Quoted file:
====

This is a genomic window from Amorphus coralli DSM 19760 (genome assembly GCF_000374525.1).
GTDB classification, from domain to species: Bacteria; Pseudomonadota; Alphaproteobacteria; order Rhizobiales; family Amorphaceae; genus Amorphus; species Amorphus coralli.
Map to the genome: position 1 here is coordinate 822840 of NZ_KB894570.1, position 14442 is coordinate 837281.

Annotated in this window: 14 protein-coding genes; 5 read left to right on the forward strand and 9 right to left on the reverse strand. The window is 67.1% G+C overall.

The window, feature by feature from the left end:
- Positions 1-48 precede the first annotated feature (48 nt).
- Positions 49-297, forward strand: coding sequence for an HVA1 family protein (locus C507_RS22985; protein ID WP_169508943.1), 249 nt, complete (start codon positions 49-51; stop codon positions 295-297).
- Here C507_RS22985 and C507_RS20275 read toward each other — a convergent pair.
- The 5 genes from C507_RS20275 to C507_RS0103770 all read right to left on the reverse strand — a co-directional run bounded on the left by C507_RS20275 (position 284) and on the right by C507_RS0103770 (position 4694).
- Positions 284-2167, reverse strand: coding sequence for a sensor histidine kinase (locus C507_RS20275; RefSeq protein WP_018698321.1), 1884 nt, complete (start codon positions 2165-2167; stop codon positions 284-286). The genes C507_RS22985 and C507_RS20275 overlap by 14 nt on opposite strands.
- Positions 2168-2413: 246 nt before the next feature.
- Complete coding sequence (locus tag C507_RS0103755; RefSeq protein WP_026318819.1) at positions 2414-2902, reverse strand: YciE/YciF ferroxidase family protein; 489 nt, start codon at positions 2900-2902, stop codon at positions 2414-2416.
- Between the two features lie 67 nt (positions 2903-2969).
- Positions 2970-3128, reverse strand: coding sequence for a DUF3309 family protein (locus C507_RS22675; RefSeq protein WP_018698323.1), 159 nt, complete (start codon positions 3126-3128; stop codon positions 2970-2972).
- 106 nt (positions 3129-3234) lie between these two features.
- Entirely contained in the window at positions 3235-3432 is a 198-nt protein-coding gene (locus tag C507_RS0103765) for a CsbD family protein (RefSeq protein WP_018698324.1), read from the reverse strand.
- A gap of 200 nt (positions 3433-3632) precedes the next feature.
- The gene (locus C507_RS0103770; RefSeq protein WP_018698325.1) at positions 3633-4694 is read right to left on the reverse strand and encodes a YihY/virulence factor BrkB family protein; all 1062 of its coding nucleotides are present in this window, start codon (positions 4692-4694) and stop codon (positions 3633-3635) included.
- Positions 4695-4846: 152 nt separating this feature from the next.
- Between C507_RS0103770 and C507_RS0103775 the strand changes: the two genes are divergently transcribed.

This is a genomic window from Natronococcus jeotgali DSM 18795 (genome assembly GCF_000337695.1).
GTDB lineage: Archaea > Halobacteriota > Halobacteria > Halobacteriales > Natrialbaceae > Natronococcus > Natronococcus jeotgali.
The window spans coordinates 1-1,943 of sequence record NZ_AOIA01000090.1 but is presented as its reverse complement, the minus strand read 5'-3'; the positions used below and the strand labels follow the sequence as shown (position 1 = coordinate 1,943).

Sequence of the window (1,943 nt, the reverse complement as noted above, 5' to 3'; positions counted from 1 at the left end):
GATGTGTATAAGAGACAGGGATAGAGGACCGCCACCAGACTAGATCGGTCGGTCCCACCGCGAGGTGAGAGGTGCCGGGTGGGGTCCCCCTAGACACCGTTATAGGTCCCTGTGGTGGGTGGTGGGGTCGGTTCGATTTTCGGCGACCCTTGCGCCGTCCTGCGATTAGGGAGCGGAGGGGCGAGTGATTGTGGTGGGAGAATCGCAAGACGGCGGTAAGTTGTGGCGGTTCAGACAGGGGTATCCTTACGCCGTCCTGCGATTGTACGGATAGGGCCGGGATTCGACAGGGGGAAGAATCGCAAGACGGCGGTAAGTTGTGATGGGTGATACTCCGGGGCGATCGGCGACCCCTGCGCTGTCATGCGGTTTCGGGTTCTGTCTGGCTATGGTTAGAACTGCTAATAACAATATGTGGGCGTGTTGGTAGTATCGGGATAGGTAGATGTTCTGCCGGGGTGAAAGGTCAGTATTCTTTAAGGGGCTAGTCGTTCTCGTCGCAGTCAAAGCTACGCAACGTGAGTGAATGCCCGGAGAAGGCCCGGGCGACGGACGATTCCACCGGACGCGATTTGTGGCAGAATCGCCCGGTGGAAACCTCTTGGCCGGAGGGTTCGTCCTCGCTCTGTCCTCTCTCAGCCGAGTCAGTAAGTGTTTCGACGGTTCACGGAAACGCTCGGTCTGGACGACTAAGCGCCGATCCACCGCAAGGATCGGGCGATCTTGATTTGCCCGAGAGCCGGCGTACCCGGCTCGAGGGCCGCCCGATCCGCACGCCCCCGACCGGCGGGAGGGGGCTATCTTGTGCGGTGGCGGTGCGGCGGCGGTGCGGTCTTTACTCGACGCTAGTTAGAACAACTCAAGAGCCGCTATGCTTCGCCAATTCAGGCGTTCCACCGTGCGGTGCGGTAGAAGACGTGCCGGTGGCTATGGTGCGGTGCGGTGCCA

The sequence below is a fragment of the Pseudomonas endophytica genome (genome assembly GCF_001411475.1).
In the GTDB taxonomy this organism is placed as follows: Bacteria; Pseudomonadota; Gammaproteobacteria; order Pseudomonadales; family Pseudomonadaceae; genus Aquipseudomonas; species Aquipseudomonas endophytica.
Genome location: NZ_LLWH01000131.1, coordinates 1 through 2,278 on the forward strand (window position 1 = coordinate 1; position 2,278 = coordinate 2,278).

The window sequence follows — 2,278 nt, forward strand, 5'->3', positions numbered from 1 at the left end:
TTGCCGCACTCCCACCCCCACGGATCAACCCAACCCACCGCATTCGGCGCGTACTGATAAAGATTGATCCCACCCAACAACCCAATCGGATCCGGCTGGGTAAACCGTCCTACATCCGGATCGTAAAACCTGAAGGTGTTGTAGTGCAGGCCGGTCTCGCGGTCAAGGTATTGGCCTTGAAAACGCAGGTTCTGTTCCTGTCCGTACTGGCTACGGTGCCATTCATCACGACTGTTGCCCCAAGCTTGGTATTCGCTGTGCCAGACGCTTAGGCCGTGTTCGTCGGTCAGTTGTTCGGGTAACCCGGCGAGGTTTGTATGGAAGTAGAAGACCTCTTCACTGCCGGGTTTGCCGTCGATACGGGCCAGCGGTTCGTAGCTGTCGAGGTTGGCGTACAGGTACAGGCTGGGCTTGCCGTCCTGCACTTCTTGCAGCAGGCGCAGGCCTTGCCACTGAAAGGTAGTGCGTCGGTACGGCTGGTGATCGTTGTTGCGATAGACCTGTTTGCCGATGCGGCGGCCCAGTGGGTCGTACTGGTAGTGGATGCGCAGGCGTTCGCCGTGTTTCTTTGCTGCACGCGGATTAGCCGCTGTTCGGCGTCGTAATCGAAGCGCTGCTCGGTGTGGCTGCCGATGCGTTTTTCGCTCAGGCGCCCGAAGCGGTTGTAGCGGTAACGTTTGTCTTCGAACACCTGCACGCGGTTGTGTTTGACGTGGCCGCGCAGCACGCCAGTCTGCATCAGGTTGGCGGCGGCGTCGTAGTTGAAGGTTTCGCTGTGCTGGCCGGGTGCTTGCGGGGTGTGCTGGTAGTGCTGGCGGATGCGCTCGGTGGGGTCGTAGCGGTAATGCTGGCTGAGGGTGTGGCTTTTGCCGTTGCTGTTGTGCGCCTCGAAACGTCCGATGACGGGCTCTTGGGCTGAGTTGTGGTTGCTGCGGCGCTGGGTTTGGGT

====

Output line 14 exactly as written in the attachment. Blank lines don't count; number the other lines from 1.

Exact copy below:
- Positions 2970-3128, reverse strand: coding sequence for a DUF3309 family protein (locus C507_RS22675; RefSeq protein WP_018698323.1), 159 nt, complete (start codon positions 3126-3128; stop codon positions 2970-2972).